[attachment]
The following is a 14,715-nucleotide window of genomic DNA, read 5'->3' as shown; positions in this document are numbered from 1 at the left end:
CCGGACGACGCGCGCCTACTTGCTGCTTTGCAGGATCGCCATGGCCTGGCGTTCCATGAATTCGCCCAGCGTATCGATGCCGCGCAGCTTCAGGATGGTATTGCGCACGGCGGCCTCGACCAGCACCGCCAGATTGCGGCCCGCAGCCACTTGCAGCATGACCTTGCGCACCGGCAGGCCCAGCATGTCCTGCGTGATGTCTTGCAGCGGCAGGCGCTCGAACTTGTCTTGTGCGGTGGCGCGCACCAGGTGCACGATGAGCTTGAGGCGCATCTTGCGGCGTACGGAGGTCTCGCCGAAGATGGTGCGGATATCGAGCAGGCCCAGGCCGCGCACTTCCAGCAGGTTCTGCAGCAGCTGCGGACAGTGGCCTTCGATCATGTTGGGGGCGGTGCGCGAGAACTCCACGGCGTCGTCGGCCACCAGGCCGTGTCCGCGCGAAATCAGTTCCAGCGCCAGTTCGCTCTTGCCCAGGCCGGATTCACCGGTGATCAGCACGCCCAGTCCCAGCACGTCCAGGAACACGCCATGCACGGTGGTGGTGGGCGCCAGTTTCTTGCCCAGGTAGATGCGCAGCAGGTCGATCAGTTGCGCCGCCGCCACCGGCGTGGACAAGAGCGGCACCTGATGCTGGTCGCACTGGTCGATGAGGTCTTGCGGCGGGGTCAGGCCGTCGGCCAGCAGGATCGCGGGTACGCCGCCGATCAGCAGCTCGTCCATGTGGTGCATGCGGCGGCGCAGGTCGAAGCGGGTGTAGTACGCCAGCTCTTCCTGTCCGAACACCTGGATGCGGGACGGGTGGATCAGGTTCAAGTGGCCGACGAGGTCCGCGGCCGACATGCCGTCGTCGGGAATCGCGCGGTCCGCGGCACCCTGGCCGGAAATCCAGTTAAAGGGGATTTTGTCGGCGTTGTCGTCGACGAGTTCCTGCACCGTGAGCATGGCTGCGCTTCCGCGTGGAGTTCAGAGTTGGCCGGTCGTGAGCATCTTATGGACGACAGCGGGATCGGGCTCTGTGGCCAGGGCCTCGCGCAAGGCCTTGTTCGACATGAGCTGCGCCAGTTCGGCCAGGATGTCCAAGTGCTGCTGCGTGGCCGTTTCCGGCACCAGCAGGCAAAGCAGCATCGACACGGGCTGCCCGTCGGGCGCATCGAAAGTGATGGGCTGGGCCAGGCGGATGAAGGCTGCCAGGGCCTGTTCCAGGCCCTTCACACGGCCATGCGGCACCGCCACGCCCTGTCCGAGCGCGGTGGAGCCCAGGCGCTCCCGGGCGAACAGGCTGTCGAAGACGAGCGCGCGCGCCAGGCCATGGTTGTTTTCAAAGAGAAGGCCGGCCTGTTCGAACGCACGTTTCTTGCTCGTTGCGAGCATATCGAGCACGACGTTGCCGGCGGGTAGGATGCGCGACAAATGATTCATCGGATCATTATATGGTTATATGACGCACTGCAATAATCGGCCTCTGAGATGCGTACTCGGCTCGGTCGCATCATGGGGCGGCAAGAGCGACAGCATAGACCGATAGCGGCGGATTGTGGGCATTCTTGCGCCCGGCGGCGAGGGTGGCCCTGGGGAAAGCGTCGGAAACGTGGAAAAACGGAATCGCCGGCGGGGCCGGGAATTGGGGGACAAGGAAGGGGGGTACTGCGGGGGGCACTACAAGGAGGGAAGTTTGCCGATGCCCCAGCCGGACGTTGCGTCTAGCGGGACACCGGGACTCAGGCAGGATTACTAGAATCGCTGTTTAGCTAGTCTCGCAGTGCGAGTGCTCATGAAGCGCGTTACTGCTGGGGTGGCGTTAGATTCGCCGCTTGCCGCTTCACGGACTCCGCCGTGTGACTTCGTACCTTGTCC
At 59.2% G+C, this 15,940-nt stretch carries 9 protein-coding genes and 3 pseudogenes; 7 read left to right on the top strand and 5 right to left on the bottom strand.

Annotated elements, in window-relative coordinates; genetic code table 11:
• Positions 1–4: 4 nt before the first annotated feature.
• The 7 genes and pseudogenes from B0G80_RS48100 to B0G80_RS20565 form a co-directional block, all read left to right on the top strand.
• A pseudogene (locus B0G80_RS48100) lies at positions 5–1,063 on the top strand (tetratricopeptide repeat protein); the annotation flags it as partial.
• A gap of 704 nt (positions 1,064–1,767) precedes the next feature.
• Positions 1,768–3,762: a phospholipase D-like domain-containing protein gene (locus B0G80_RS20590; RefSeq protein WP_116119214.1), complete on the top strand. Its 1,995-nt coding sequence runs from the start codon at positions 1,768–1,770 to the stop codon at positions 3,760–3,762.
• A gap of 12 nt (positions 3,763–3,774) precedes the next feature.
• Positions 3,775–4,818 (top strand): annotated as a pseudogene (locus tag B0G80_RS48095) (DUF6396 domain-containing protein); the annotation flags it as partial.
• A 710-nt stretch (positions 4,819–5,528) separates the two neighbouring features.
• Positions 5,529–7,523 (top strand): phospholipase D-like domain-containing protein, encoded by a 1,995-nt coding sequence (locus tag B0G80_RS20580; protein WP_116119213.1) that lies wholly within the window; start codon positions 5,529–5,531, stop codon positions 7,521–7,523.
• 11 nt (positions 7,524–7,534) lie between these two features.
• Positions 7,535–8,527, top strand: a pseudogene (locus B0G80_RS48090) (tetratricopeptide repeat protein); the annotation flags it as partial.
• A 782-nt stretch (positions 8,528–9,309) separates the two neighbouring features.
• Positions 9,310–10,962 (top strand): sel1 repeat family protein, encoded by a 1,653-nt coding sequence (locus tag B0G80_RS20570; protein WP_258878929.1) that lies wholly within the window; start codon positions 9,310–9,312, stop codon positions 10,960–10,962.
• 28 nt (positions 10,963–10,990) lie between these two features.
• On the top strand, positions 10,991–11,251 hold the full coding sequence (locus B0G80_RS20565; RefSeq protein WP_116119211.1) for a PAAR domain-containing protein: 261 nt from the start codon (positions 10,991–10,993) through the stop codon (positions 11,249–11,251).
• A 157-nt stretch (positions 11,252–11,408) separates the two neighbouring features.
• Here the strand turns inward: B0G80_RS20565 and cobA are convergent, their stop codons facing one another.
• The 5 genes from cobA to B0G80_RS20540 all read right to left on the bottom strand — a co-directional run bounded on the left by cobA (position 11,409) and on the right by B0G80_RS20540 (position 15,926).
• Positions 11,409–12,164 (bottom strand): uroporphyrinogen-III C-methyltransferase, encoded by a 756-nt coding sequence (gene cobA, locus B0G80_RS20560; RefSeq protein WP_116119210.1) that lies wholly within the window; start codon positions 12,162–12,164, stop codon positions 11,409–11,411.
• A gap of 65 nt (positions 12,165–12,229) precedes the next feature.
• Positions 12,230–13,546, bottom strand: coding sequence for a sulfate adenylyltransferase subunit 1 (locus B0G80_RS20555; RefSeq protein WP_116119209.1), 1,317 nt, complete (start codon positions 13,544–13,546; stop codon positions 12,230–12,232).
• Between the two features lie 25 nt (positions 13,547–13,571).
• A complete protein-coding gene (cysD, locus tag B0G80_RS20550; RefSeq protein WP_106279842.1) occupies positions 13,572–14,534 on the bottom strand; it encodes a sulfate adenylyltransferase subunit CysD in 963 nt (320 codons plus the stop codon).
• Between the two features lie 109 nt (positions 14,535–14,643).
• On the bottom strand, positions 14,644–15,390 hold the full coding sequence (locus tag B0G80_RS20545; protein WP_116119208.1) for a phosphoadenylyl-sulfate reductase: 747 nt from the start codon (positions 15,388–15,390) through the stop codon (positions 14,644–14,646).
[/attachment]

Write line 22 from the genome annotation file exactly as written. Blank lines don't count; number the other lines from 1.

• The 5 genes from cobA to B0G80_RS20540 all read right to left on the bottom strand — a co-directional run bounded on the left by cobA (position 11,409) and on the right by B0G80_RS20540 (position 15,926).